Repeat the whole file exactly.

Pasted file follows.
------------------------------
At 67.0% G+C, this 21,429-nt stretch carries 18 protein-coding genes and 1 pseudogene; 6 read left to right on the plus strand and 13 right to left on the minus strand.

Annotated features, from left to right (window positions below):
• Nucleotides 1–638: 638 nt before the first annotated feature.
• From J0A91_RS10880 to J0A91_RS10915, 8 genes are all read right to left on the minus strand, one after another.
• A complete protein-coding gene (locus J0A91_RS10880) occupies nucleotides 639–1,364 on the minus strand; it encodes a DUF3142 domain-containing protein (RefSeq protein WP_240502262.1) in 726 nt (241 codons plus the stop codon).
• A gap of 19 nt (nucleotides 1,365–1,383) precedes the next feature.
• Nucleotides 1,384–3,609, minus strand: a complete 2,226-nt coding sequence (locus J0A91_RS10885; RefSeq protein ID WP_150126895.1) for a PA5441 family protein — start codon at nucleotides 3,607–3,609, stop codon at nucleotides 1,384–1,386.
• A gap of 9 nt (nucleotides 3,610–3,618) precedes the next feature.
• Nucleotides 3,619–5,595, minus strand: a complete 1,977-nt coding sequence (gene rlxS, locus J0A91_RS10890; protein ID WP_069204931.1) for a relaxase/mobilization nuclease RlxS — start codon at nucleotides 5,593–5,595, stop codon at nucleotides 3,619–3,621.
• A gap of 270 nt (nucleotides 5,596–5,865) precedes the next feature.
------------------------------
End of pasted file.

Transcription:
At 67.0% G+C, this 21,429-nt stretch carries 18 protein-coding genes and 1 pseudogene; 6 read left to right on the plus strand and 13 right to left on the minus strand.

Annotated features, from left to right (window positions below):
• Nucleotides 1–638: 638 nt before the first annotated feature.
• From J0A91_RS10880 to J0A91_RS10915, 8 genes are all read right to left on the minus strand, one after another.
• A complete protein-coding gene (locus J0A91_RS10880) occupies nucleotides 639–1,364 on the minus strand; it encodes a DUF3142 domain-containing protein (RefSeq protein WP_240502262.1) in 726 nt (241 codons plus the stop codon).
• A gap of 19 nt (nucleotides 1,365–1,383) precedes the next feature.
• Nucleotides 1,384–3,609, minus strand: a complete 2,226-nt coding sequence (locus J0A91_RS10885; RefSeq protein ID WP_150126895.1) for a PA5441 family protein — start codon at nucleotides 3,607–3,609, stop codon at nucleotides 1,384–1,386.
• A gap of 9 nt (nucleotides 3,610–3,618) precedes the next feature.
• Nucleotides 3,619–5,595, minus strand: a complete 1,977-nt coding sequence (gene rlxS, locus J0A91_RS10890; protein ID WP_069204931.1) for a relaxase/mobilization nuclease RlxS — start codon at nucleotides 5,593–5,595, stop codon at nucleotides 3,619–3,621.
• A gap of 270 nt (nucleotides 5,596–5,865) precedes the next feature.